A few days ago, pro-2A people were deeply disappointed when the U.S. Supreme Court declined to hear a number of Second Amendment-related cases, believing that victory was assured with a Court that leans “conservative” by a narrow margin. Although many Second Amendment activists see this as a missed opportunity, and it may well have been, there’s one thing you need to know about the Supreme Court and Second Amendment cases: Be careful what you wish for, because you might just get it good and hard. Here’s what I mean.
Twelve years ago, the Supreme Court heard Heller vs. District of Columbia. There were not one, but two results of that case that are germane to every firearms owner now and for the foreseeable future. The result that we all paid attention to was that the Court had ruled that the Second Amendment does indeed protect an individual right to keep and bear arms. (This is as opposed to what the District of Columbia was attempting to argue–that the 2A only defends the rights of “militias.”) Although that decision did nothing but verify what we pro-gun activists have known all along, it completely changed the landscape of the battle for gun rights. Naturally, that’s the part that we all paid attention to.
But we missed something, something buried in the debate between lawyer Alan Gura and the late Antonin Scalia, and it was a tremendous loss. Justice Scalia, whom nobody ever accused of being anti-gun, got into a discussion about what kinds of guns the Second Amendment protects. During that exchange, Scalia asked Gura what weapons should be covered by the Second Amendment, and Gura’s answer was “firearms in common use by civilians.” And when Gura won the case, that “in common use” phrase became precedent.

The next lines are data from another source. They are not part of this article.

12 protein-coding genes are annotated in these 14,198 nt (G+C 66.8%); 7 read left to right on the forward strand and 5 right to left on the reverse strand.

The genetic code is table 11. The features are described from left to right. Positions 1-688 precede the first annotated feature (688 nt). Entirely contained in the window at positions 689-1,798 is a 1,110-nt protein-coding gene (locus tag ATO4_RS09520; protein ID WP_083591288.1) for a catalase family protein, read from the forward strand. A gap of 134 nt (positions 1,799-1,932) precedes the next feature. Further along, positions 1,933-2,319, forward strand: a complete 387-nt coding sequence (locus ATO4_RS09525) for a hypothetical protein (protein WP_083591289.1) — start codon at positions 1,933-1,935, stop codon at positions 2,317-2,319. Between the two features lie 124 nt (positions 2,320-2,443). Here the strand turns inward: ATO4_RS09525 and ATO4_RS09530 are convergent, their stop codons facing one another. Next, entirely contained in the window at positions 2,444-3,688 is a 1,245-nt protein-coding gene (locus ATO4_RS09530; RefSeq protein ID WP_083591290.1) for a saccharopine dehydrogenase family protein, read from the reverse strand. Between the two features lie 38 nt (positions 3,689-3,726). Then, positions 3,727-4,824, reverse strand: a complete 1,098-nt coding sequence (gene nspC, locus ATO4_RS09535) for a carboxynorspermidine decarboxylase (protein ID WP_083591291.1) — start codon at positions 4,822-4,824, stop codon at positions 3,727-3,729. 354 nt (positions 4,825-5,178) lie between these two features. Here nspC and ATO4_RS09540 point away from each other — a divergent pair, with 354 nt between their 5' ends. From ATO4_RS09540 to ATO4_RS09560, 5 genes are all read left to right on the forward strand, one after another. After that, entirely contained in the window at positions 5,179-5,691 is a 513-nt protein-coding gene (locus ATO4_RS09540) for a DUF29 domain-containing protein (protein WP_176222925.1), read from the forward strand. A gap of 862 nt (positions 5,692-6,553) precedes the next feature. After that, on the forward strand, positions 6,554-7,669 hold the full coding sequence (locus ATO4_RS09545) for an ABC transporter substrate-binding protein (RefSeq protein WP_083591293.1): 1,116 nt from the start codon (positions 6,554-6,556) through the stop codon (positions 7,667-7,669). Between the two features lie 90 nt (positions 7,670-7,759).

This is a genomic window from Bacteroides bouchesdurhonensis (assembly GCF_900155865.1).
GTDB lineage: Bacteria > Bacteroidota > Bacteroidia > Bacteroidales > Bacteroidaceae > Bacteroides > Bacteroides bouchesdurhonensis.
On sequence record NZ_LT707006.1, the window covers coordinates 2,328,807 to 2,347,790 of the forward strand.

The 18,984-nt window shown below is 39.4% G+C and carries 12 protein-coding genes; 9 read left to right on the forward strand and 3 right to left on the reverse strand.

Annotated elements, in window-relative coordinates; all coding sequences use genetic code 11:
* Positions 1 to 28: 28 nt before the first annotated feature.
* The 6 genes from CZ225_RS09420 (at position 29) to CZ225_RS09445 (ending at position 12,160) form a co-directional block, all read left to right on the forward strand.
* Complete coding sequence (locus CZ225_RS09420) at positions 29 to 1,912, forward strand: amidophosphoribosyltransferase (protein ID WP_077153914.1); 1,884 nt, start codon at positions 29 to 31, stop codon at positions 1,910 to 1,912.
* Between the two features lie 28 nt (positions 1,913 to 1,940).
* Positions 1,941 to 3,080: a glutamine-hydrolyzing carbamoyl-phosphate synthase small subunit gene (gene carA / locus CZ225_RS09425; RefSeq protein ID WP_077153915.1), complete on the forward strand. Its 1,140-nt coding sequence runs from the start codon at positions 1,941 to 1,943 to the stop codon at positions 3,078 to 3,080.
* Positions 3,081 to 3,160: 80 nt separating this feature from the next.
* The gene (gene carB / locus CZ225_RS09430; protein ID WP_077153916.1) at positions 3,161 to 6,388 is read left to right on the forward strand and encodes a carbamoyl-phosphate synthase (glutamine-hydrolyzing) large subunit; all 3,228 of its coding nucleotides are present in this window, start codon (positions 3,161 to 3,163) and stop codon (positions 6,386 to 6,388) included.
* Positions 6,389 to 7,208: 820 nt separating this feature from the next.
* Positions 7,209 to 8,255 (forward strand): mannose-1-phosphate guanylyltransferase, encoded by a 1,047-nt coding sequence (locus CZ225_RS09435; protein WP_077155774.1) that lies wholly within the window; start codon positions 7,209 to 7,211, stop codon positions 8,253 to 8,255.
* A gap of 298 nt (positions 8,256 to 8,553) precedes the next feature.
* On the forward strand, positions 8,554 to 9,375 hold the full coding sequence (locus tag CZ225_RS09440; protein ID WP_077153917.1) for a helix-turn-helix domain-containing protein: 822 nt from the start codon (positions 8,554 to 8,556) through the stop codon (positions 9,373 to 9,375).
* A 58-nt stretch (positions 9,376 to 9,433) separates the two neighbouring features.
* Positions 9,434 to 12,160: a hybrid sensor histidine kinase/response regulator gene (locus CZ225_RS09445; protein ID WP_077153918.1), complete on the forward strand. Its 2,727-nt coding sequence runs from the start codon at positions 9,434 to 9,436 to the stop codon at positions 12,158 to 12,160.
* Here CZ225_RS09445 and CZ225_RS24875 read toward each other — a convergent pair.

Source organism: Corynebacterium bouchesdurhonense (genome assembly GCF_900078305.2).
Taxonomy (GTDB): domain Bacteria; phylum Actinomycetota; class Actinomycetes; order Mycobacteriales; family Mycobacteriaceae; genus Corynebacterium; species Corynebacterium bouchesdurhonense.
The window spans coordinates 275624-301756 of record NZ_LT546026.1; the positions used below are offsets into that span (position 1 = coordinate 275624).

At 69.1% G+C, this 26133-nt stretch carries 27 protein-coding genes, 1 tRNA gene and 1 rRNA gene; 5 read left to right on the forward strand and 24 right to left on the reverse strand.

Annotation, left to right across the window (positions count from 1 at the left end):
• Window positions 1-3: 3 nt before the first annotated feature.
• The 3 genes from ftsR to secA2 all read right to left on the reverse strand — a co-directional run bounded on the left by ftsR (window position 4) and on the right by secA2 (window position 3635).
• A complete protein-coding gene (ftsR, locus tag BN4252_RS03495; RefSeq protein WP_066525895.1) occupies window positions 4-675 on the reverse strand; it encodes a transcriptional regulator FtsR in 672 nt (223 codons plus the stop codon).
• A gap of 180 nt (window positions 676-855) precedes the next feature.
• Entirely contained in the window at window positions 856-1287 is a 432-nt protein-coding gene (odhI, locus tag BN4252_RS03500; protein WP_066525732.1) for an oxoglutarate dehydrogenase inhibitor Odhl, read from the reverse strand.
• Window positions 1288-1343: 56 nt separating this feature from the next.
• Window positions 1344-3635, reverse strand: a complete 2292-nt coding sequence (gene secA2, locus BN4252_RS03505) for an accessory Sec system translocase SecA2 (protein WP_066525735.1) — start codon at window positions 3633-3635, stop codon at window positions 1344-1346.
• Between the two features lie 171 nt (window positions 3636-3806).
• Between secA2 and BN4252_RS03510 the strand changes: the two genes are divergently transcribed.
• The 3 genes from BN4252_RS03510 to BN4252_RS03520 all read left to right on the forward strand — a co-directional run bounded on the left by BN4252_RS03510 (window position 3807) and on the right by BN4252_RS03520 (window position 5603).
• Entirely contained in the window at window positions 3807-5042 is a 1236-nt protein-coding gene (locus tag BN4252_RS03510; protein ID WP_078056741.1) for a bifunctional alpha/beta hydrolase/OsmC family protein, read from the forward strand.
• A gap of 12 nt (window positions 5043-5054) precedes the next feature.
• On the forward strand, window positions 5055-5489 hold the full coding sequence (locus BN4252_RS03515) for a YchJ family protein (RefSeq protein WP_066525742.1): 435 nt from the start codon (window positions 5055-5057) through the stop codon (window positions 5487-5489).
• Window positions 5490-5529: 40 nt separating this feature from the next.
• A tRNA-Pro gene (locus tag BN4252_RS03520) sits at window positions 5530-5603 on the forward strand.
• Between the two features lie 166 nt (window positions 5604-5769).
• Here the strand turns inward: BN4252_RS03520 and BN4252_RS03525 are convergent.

Do you know which kind of firearm isn’t in common use and hasn’t been since about 1934? Machine guns. With the Heller decision, full-auto firearms went off the table, and they’re probably not coming back in this generation or the next. Bear in mind that “machine guns” are not a new invention at all; the first designs were created 500 years ago by Leonardo da Vinci, and there have been functioning versions of same since the early 18th century.
However, because of the National Firearms Act of 1934, full-auto guns were not in “common use” by the time of the Heller decision, so Second Amendment purists like me won’t get to see the rules about civilian ownership of these firearms changed anytime soon.
That’s not the only reason Second Amendment activists shouldn’t get too disappointed about the Supreme Court denying cert on those firearms cases. There’s a lot more to worry about than a pro-2A justice and a pro-2A lawyer sort of accidentally clearing an entire class of guns from the discussion. There’s the fact that although Supreme Court justices can be shown to either lean towards an originalist or an activist interpretation of the Constitution, but that doesn’t mean that’s how they’ll always vote. Supreme Court justices seem to thrive on zagging when everyone thought they would zig.
Why did the Supreme Court deny certiorari on these cases? We don’t know for sure, but we should remember that the Heller case was the first time the Court had heard a major gun case in 74 years. The fact that we were able to get a second case heard, McDonald vs. Chicago, just two years later was a huge (and, luckily, pleasant) surprise. What we do know is that even after both of those landmark cases, anti-gun constituencies around the country continued to thumb their noses at the very clear furling of the Supreme Court. The upshot of all this is that the Supreme Court moves in mysterious ways, its wonders to perform, and therefore we shouldn’t waste too much of our time and emotional energy worrying about what they’re doing right now. The best thing we Second Amendment activists can do to care for our inalienable right is to keep working at the local, grassroots level to bring every unconstitutional gun-grab to light.
Our appreciation to Mo Rockwell and Freedoms Lodge for this article.